Michael J. Kruger, Ph.D. (2004) in New Testament, University of Edinburgh, is Assistant Professor of New Testament at Reformed Theological Seminary in Charlotte, North Carolina. He has published a number of articles in the area of Christian origins, and has research interest in textual criticism, apocryphal gospels, and the development of the New Testament canon.
All those interested in apocryphal gospels, the development of early Jesus tradition, ritual purity in first-century Judaism, textual criticism and palaeography, and early Jewish-Christian sects.
'In five chapters the author successively offers a most detailed codicological and papyrological analysis, presents a new edition with translation, discusses the historical problems raised by the text, and addresses the double question of its relation to the canonical Gospels and its place within early Christianity.'
Joseph Verheyden, Review of Biblical Literature, 2006
Table of contents
INTRODUCTION TO P.OXY. 840
I. History of Interpretation
A. Initial Interest (1908-1914); B. Subsequent Neglect (1914-1986); C. Occasional Attention (1986-2003); D. Summary
II. Purpose of this Study
CHAPTER ONE: THE CODICOLOGY AND PALAEOGRAPHY OF P.OXY. 840
I. The Form of P.Oxy. 840: Codex
II. The Material of P.Oxy. 840: Parchment
III. The Size of P.Oxy. 840
A. Amulets; B. Miniature Codices; C. Blau and Preuschen; D. Summary
IV. The Hand of P.Oxy. 840
V. The Punctuation of P.Oxy. 840
A. Enlarged First Letter; B. Spaces Between Sentences; C. Coloring; D. Points; E. Accents/Breathing Marks; F. Diplh; G. Diairesis; H. Summary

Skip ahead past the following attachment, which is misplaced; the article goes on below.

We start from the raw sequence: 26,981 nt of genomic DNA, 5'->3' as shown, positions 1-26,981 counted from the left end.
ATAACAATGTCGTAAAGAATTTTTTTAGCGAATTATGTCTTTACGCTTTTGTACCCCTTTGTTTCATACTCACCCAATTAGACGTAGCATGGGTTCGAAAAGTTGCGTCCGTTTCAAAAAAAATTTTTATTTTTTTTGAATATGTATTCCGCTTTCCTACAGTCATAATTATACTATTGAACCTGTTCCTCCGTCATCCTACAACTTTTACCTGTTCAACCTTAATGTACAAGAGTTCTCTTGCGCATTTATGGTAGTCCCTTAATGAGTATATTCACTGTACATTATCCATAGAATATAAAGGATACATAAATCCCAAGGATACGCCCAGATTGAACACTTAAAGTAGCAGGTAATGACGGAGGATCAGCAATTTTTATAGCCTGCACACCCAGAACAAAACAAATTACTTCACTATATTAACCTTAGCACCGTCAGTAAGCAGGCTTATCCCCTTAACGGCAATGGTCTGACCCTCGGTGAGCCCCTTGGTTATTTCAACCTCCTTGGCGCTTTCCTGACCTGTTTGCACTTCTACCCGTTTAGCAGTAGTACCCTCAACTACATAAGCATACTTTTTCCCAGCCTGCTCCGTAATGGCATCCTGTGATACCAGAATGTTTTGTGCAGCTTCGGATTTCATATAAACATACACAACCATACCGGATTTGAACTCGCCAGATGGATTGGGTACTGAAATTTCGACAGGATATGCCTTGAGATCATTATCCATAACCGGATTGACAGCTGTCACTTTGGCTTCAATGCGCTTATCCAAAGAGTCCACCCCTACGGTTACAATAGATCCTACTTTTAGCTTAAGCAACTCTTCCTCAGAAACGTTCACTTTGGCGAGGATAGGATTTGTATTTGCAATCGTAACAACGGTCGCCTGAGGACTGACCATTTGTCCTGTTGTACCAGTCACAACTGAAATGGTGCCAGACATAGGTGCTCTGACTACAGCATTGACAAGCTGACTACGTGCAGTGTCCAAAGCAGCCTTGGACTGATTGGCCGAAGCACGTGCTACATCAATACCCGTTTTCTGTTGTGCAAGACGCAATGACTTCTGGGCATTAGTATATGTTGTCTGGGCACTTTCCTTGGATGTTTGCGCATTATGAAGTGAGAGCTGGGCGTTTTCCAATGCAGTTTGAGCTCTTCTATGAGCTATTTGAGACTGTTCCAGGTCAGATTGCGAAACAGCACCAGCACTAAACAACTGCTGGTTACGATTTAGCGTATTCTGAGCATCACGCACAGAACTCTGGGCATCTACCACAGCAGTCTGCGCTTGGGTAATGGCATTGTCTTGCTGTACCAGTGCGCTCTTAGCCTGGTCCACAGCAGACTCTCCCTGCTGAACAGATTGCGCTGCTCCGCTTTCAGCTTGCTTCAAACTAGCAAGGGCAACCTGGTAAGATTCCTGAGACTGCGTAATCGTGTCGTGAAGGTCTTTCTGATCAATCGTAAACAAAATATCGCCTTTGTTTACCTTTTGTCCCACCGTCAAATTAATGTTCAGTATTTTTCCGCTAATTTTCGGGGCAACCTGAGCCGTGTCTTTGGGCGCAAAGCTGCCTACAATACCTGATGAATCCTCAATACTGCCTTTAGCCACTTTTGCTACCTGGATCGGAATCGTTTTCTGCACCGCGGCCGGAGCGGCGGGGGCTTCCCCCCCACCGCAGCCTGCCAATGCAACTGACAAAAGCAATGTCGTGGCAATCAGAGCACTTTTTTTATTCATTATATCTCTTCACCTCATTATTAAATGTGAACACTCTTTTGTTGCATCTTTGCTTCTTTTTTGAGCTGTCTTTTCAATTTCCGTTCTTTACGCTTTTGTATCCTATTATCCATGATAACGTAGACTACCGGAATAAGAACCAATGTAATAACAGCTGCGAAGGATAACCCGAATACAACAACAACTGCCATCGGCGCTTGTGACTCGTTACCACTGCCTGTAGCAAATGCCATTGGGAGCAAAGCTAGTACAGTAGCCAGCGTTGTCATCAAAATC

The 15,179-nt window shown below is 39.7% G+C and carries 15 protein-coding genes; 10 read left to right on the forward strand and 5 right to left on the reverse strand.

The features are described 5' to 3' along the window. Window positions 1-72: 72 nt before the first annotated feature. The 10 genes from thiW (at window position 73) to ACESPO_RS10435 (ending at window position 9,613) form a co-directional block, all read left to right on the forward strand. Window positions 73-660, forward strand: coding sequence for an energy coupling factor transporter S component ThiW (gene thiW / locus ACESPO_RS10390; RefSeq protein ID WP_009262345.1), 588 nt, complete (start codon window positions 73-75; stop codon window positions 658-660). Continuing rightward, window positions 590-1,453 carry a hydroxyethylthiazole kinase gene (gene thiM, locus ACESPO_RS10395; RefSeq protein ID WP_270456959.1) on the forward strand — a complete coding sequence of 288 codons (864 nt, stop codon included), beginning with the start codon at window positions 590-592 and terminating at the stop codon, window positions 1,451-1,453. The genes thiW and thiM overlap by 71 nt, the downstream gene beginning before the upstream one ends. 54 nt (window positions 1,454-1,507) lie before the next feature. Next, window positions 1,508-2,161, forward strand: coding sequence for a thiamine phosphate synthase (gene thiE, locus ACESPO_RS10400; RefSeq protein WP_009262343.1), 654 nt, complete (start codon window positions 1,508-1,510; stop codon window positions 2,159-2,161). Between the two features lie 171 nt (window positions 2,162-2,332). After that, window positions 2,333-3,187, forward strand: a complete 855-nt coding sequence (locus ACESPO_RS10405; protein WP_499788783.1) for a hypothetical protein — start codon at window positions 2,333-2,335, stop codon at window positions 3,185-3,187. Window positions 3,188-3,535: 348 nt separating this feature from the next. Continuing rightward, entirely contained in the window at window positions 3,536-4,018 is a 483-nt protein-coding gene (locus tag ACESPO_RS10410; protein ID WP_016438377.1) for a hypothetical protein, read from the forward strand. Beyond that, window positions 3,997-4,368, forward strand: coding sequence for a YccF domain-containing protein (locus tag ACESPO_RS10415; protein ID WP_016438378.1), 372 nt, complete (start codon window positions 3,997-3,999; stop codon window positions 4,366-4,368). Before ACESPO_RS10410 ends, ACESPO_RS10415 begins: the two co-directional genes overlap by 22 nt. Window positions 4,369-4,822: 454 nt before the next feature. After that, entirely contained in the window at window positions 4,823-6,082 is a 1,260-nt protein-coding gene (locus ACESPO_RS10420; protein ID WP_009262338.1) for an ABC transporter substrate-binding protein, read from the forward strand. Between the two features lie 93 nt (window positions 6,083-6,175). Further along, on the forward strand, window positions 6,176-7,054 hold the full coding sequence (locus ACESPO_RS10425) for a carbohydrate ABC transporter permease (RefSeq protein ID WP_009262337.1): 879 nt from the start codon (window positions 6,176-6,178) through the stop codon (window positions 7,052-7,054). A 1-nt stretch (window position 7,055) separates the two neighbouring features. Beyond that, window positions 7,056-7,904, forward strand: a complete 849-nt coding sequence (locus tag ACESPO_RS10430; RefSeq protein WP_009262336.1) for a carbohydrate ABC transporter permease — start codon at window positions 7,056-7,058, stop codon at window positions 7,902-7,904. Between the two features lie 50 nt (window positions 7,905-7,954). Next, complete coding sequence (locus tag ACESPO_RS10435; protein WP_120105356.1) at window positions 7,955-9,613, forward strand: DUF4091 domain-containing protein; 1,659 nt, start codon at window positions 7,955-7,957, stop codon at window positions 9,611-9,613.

VI. Scribal Habits of P.Oxy. 840
A. Corrections; B. Inconsistencies
VII. Abbreviations in P.Oxy. 840
A. Nomina Sacra; B. Omitted
CHAPTER TWO: TEXT AND TRANSLATION OF P.OXY. 840
I. The Text
A. Diplomatic Text; B. Reading Text; C. English Translation
A. Line 1; B. Lines 2-3; C. Lines 3-7; D. Lines 7-12; E. Lines 12-16; F. Lines 16-21; G. Lines 21-24; H. Lines 24-30; I. Lines 30-34; J. Lines 34-41; K. Lines 41-45
CHAPTER THREE: THE HISTORICAL PROBLEMS OF P.OXY. 840
I. Pharisaic High Priest
A. Definition of arciereuj; B. The Combination of Pharisee and Chief Priest
II. Temple Layout and the "Holy Vessels"
A. agia skeuh; B. agneuthrion
III. Ceremonial Washing and the "Pool of David"
A. The Pool of David as a Miqveh; B. Dogs and Pigs in the Pool of David
IV. Restrictions on Entering the Temple
A. Immersion Before Entering the Temple; B. Dressing in White Garments; C. The Essenes; D. Foot Washing
CHAPTER FOUR: THE RELATIONSHIP OF P.OXY. 840 TO THE CANONICAL GOSPELS
I. Pericope 1 (l.1-7)
A. Textual Relationships: Vocabulary, Phraseology, Grammar; B. Literary Form/Structure; C. Origins of the Tradition
II. Pericope 2 (l.7-45)
A. Textual Relationships: Vocabulary, Phraseology, Grammar; B. Five Canonical Passages (1. Luke 11:37-52;2. Matt 23:13-22; 3. John 7:1-52; 4. John 13:10; 5. Mark 7:1-23; 6. Summary)C. Literary Form/Structure; D. Origins of the Tradition
CHAPTER FIVE: TOWARDS PLACING P.OXY. 840 WITHIN EARLY CHRISTIANITY
I. The Community of P.Oxy. 840
A. Early Heretical Groups; B. Jewish-Christian; C. Which Jewish-Christian Community?; D. Who Were the Opponents of P.Oxy. 840?; E. Summary and Conclusions
II. Comparison of P.Oxy. 840 to Analogous Apocryphal Gospels
A. Gospel of Peter; B. P. Egerton 2; C. Jewish-Christian Gospels; D. The Long Ending of Mark; E. The Pericope of the Adulterous Woman
III. Summary and Conclusions
IS P.OXY. 840 A REDACTION OF AN EARLIER APOCRYPHAL STORY?